Trace Route using the TRACERT command at a command line prompt

Introduction. To start with, click here to learn your computer's public IP address, as seen by Torguard, an Internet company in Nevis in the West Indies, that provides VPN services.
Think of VPNs (Virtual Private Networks) as a bit like using WiFi on your smartphone:- instead of accessing the Internet through your mobile provider (i.e. Telstra, Optus or Vodafone), you bypass your account with your provider by accessing the Internet through a "proxy" server i.e. the WiFi network provider.
Torguard will show your public IP address along with your Internet Provider's location, according to different "location estimate" companies that give feedback worldwide. One company might show the local office that it estimates as servicing your computer, others will list its head office, probably in Sydney.

Let's get going. From a command line prompt on your PC desktop or laptop, type TRACERT and the web site to which you wish to trace router hops.
E.g. tracert
The program will run 3 tests displaying the time it takes to make a round trip between each router hop, in the journey from your computer to the destination computer. Sum the router hops to see an approximate time to reach and return from your destination.
Time is measured in milliseconds i.e. one-thousandth of a second.
C:\> tracert
Tracing route to []
over a maximum of 30 hops:
In this example
First hop always goes to the default gateway, the router for my private office network, shown with a "private" IP address of The router has a WAN (Wide Area Network) port that connects it to the Internet via an Optus modem, and thus has a "public" IP address assigned to it by Optus. As traffic passes from my local network to the WAN, the source address in each packet is translated on the fly (using Network Address Translation) from the private address of the originating PC into the router's "public" IP address (not displayed here), that is stored inside my router's settings. When a reply returns to my router, it uses a "TCP client port number" stored in the packet during that outbound phase to determine where now on the internal network to forward that corresponding reply. On the Internet, the router itself appears to be both the source of the request and the destination of the reply.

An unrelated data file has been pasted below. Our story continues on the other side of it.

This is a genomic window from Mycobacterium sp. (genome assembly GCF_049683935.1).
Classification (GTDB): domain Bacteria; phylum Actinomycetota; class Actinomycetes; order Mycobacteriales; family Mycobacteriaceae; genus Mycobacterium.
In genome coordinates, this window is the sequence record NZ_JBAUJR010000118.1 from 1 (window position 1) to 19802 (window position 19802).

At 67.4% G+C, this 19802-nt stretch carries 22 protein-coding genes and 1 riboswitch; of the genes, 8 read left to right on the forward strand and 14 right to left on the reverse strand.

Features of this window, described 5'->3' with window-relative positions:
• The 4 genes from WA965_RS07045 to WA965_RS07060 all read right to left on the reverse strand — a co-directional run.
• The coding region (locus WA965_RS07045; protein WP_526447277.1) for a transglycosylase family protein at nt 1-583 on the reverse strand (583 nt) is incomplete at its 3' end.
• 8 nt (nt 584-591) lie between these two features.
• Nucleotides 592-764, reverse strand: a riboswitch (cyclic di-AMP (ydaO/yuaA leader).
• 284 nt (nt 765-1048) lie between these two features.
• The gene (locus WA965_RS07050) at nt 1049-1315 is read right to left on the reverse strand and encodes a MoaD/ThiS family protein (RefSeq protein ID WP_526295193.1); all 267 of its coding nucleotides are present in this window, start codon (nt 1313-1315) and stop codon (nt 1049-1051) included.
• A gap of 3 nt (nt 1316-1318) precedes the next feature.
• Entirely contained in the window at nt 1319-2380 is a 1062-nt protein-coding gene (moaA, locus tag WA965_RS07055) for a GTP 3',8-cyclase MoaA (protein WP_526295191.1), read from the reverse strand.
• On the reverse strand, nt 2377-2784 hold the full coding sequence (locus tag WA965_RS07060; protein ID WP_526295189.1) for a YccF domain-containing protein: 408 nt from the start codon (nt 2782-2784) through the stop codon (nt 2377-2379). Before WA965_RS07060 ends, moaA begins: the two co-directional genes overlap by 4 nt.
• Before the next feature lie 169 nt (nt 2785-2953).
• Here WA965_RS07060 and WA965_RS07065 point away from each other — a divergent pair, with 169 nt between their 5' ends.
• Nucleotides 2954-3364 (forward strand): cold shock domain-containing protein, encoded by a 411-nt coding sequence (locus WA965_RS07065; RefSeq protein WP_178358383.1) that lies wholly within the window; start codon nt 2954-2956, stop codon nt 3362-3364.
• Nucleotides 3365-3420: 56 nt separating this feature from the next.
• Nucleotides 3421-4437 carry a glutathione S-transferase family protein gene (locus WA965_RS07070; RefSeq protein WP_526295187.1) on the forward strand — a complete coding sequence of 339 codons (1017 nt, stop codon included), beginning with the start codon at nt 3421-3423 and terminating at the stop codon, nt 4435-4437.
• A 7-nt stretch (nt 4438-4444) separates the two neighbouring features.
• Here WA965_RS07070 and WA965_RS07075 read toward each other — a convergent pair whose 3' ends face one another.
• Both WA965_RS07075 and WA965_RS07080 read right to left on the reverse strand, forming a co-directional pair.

The second hop now goes via the modem outside my private office, to part of the Optus network, and first hop on the actual Internet. This gateway router has a different public IP address, again not displayed here, with its private IP address representing the local side of its connection to my in-house router.
The third and fourth hops through two Optusnet servers show no results. The fifth hop is to the last Optusnet server, this time displaying its public IP address.
The sixth hop is to — a large Australian ISP called "Unwired" that provides an IP lookup. The seventh hop is to — "Equinix" a large US multinational data centre with exchange points in Sydney and Melbourne. The eighth and ninth hops are on the Quadrahosting network, which hosts the swcs domain. Then with the final hop (hop number 10) we find ourselves at the host server for []. Takes about 180 milliseconds to get there and back again (less than 1/5th of a second).

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